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For centuries, humans have used symbols to communicate. From ancient cave drawings to the hieroglyphics of Egypt and the cuneiform writing of Mesopotamia, these symbols represent an important part of our history. But what is the difference between hieroglyphics and cuneiform? This article explores the differences between hieroglyphics and cuneiform in order to provide a better understanding of how both forms of writing developed and evolved over time. We will also discuss how both forms are still being used today in various contexts, from archaeological discoveries to popular culture.
History of hieroglyphics
Hieroglyphics are one of the earliest forms of writing, dating back to around 3000 BCE in Ancient Egypt. The word hieroglyph comes from the Greek word for sacred carvings and was first used by Herodotus to describe the writing on the walls of temples and tombs.
Hieroglyphics were not just used for religious texts – they were also used for secular purposes such as storytelling, record keeping, and even personal letters. Each hieroglyph had a specific meaning and could be strung together to form words or sentences.
The use of hieroglyphics began to decline around the 4th century CE when Christianity began to spread throughout Egypt. Many of the old temples and hieroglyphs were destroyed during this time, and knowledge of how to read and write them was lost.
Fortunately, some examples of hieroglyphics have survived to the present day. One of the most famous is the Rosetta Stone, which was discovered in 1799 and helped scholars decipher the meaning of hieroglyphics. Today, hieroglyphics can still be seen in some ancient Egyptian temples, as well as in museums around the world.
History of cuneiform
Cuneiform was one of the earliest forms of writing, developed by the Sumerians in Mesopotamia around 3200 BC. It was used to write a variety of languages including Sumerian, Akkadian, and Eblaite.
The name cuneiform literally means “wedge-shaped”, referring to the wedge-shaped marks that were made on clay tablets with a reed stylus. The marks were generally arranged in horizontal rows and could be read from left to right or right to left.
It is believed that cuneiform influenced the development of other early writing systems such as hieroglyphics and Chinese characters.
Hieroglyphics Vs. Cuneiform – Key differences
The Egyptians invented hieroglyphics as a writing system, and it was used throughout the Mediterranean region during the Bronze Age. Hieroglyphics uses pictures and symbols to represent words and ideas, making it one of the first written languages.
Cuneiform, on the other hand, was developed by the Mesopotamians and is one of the oldest forms of writing. Cuneiform uses wedge-shaped symbols that were inscribed on clay tablets. It was used throughout Mesopotamia and parts of Asia Minor during the Bronze and Iron Ages.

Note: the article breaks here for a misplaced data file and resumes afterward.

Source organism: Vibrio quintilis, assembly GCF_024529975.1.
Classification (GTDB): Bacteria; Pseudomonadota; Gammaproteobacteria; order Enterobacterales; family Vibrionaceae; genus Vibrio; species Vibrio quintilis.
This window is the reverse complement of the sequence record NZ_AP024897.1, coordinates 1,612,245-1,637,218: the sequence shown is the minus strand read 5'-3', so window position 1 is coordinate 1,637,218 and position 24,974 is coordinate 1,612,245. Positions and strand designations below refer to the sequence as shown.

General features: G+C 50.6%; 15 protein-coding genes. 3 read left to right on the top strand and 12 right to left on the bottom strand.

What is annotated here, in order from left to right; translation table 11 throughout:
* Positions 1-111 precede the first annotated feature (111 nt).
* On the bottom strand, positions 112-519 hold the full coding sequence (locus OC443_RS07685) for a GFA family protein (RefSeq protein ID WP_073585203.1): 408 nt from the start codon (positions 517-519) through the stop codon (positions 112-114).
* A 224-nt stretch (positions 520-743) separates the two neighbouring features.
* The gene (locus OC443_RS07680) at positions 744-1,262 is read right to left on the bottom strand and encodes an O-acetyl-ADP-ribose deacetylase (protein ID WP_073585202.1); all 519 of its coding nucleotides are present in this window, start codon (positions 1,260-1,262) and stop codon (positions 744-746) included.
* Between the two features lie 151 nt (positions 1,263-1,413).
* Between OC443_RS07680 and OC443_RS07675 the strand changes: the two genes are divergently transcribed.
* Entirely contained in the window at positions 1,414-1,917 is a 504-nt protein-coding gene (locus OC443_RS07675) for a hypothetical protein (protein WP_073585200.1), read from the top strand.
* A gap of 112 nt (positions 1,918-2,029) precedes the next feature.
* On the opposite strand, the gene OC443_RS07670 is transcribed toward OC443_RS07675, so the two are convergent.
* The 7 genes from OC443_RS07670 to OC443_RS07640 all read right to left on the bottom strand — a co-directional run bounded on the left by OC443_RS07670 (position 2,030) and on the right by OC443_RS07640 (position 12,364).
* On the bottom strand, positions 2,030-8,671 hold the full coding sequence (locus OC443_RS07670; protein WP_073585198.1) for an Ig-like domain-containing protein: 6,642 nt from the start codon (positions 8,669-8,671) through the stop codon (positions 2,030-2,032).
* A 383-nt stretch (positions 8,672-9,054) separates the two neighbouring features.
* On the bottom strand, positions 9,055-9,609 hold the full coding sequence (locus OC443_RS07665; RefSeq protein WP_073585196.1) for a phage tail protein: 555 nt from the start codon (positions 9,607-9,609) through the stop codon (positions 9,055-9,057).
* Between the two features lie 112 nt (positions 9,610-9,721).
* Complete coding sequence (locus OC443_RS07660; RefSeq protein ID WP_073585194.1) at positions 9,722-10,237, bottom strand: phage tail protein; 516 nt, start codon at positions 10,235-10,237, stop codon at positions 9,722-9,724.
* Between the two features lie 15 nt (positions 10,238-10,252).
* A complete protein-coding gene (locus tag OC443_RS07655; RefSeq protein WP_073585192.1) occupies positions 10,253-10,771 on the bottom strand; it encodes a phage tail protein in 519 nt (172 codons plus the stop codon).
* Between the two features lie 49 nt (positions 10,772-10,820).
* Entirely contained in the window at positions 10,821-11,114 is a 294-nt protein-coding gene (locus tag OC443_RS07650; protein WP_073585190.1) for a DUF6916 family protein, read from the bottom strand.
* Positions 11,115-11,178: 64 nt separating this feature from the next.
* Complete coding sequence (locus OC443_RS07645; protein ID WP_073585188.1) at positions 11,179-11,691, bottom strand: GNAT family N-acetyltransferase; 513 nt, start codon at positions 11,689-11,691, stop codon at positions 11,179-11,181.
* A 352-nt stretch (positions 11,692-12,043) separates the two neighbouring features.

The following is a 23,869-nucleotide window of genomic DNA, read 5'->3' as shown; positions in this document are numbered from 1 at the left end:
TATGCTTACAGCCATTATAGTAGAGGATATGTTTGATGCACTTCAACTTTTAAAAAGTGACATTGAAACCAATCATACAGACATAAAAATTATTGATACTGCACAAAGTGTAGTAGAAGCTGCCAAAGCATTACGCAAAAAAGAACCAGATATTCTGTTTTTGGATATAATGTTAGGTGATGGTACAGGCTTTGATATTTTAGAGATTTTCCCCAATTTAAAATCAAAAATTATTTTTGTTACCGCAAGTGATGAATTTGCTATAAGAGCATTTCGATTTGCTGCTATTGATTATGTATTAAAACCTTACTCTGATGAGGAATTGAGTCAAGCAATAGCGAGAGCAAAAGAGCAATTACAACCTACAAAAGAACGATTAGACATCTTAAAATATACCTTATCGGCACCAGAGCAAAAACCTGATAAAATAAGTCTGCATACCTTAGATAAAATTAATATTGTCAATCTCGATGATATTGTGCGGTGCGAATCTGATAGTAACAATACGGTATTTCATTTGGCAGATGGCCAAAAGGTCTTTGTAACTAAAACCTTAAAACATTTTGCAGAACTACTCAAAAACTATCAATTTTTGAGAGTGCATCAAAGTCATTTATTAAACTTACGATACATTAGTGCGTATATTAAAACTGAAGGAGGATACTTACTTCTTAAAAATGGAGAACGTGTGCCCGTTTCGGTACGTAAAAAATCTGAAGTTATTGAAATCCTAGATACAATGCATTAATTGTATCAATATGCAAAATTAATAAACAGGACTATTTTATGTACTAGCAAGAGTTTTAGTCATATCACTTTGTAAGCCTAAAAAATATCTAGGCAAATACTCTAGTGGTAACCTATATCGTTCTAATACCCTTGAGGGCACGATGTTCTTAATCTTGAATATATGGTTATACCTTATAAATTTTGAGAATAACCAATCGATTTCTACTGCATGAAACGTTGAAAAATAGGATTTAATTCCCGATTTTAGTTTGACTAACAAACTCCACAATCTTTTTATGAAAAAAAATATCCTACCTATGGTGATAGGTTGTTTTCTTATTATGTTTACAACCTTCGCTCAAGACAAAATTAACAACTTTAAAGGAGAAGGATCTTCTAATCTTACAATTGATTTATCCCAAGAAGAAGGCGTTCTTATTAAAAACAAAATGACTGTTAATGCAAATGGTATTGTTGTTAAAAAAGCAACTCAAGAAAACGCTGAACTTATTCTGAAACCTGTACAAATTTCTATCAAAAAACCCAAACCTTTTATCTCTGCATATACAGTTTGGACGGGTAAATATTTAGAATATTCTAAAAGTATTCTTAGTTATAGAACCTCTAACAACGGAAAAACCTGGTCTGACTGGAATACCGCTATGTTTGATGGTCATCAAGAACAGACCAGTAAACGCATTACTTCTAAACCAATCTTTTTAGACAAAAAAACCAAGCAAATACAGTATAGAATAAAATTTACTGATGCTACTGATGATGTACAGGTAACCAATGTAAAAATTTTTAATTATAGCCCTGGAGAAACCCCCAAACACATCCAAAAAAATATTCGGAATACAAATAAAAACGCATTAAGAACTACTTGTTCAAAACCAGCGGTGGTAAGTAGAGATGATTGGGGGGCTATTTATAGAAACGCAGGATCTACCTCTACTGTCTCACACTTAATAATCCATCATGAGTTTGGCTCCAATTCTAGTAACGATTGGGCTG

How to read hieroglyphics and cuneiform
What are 3 examples of hieroglyphics?
A hieroglyph can represent a word, sound, or a concept. There are over 700 hieroglyphs but many are quite rare.
|WHAT IT REPRESENTS
|This symbol represents life and was often seen in tomb paintings and inscriptions.
|Eye of Horus
|A symbol of protection, royal power and good health. It is also known as the ‘Eye of Ra’.
|A sacred beetle that was linked with the sun god, Khepri. It was seen as a symbol of rebirth and regeneration.
What was the purpose of hieroglyphics?
The purpose of hieroglyphics was twofold: first, to serve as a record or log of the events that took place during the reign of the king; and second, to communicate messages to the gods. In essence, hieroglyphics were a way for the Egyptians to keep track of their history and their religion.
What was the purpose of cuneiform?
Cuneiform was a system of writing made up of wedge-shaped marks that was developed in Mesopotamia (an area that is now part of modern-day Iraq) around 4,000 years ago. It was the first form of writing in the world. It was used to write Akkadian, Assyrian, Babylonian, Elamite, Hittite, Hurrian, Sumerian, and Old Persian.
The purpose of cuneiform was to record and communicate information. For example, it was used to keep track of trade goods, to record astronomical observations, and to record laws and edicts. Cuneiform was also used for literary works, such as hymns, prayers, and myths.
Is cuneiform a hieroglyph?
Most people think of ancient Egyptian hieroglyphs when they think of pictographs – images that represent objects – but cuneiform was actually the first written language, originating in Mesopotamia (modern-day Iraq) around 3400 BCE. The name cuneiform comes from the Latin word for “wedge,” because the marks were made by pressing a reed stylus into soft clay. Cuneiform was used to write a variety of languages over its 3000-year history, including Akkadian, Sumerian, Elamite, and Hittite.
While cuneiform and hieroglyphs share the same origins – they both began as pictographs – they developed into very different writing systems. Hieroglyphs were used primarily by the ancient Egyptians to write their sacred texts, while cuneiform was used more for administrative purposes such as record keeping. And while hieroglyphs were usually written on papyrus or limestone, cuneiform was written on clay tablets which were then baked to preserve them.
So while cuneiform may be older than hieroglyphs, hieroglyphs are definitely the more well-known form of pictographic writing!